I wonder how far you were able to go or were you just saying these are too big and I better not. I think I won't as far as I could, journalistically speaking. But I also knew that even if their names appeared, nothing would happen and in fact, the messenger with them would become the target. Meaning you, meaning me, of course, now, given the time that his past your series was published, would you be willing to.

[00:34:26]

Name those names now, Monica, I mean, you can get away with. The very. This is the same Diana who walked into the neighborhood where Lillia Alejandre had last been seen, despite a Juarez lawyer literally tearing up a map drawn for her and telling her to stay away. The same Diana, who continue to report on the murders after receiving a death threat traced back to a Mexican military intelligence. But it was these business people who Diana seemed to fear more than anyone else.

[00:35:02]

We wanted to know if it would be possible to speak to the customs investigators ourselves, but sadly, Diana said that wouldn't be possible. Nobody knows where they are anymore. The two guys, one of them told Sergio Gonzalez that he was asked to provide proof of his loyalty by Mexican officials. It may be that there were already suspecting that there were leaks and they were probably trying to narrow down who could have been leaking during the cartel wars. There's a suspicion that they might be that the problem that the drug cartels wars created for everyone is that then became like a way to pay off people who might be inconvenient and just make it look like, you know, the cartels did it.

[00:35:49]

A drug hit. Yeah, yeah. Many so many submenu.

[00:35:53]

It seems remarkable to me that these Mexican investigators would come and reach out to two journalists.

[00:36:00]

They want to justice. Two more people who wanted justice for the women in Juarez, two more people who disappeared, presumed dead. So let's rewind for just a second. Remember when Alfredo Corchado first learned that Juarez police officers were involved in the kidnap and murder of young women? He wasn't sure what to believe, so he turned to Phil Jordan of the DEA, who was able to corroborate that reporting and the existence of La Linea. Phil was the director of the El Paso Intelligence Center, a multiagency initiative to gather as much information as possible about the movement of drugs south of the border.

[00:36:46]

We wanted to know in the course of all of this intelligence gathering whether Phil had ever heard anything along the lines of what the Mexican customs investigators had told Diana. So we called him. Diana has a line of investigation that suggests that some of the powerful industrialists in Ciudad Juarez were involved in having the women abducted. Did your informants ever tell you anything which suggested that may be true? I would be lying if I tell you I didn't hear about that.

[00:37:20]

Yes, I believe those rumors to be accurate. Diana, Washington was accurate in that the powerful and the elite could pick up women, party with them and then do away with them. But since it did not involve directly drug trafficking, we obviously didn't get involved.

[00:37:39]

Now, I don't know if the FBI got involved or not, but yes, La Linea existed primarily to traffic drugs. And so the DEA actively tracked their activities, including the kidnap and murder of women to celebrate successful drug shipments. But the city's business elites were outside of the agency's direct purview. So despite believing the rumors to be true, Phil never followed up on them. But he did mention the FBI. So we reached out to Frank Evans, the former assistant special agent in charge of El Paso, to find out what he knew.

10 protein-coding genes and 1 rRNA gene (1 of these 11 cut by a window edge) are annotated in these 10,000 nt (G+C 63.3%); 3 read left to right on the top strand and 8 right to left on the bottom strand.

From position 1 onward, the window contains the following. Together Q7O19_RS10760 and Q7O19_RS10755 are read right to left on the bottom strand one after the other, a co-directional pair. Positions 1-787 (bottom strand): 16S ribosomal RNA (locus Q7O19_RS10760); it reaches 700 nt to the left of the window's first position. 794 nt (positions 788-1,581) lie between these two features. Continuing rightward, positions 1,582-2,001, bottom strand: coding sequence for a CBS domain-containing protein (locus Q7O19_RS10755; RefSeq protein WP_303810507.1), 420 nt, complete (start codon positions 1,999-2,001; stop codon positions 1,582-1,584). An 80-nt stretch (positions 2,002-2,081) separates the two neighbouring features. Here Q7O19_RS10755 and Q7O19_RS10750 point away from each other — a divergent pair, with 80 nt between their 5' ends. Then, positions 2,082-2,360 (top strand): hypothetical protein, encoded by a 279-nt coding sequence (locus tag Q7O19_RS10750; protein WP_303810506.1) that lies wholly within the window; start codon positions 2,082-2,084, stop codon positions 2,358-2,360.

[00:38:16]

We were getting uncorroborated information of involvement by prominent officials in Juarez in what we're purported to be, you know, no holds barred sex parties.

[00:38:29]

If that's in fact the case. The victims cannot be left alive because they you know, they've seen certain people. If you had a victim that turned up says, hey, I was dragged into this house and this guy was there and that guy was there and this guy was there and that guy was there, now you've got a real problem. But if the victims killed. And it's an unsolved homicide. Did anyone try to cooperate for us, the ability to 100 percent corroborate did not exist, unlike the drug information you call Diana Washington Valdez a witness to the truth?

[00:39:06]

Mm hmm. I think, you know, if you read her book, there are some very concrete facts. And there, like any investigative reporter, some of what she reports cannot be 100 percent corroborated. But the simple fact of the matter is she's a witness to the truth.

[00:39:24]

The only way that you stop this is somebody has to say, I'm not running, whether it's a Diana Washington or someone else, we used to make a joke. It was, you can kill me, but you can't eat me. And people would say, well, what the hell does that mean? It's an attitude of, you know what, I'm here and I'm not leaving. That's one of the things I respect about Diana Washington and the news media and warez.

[00:39:54]

They're getting blown up and killed. But you have people that still go to work every day and they still do their jobs. And that's when I called Diana a witness to the truth, because once you're a witness to the truth, you can kill me, but you can't eat me.

[00:40:09]

Although I can put you in a vat of acid and dissolve your bones. You can kill me, but you can't eat me. So in the end, Alfredo Corchado was able to corroborate his story, Monica, about police being involved in the kidnapping of women in Juarez. He got the documents from the DEA. He got confirmation from the drug czar in Mexico City and never got the same degree of corroboration about the rich man. So what do you make of it?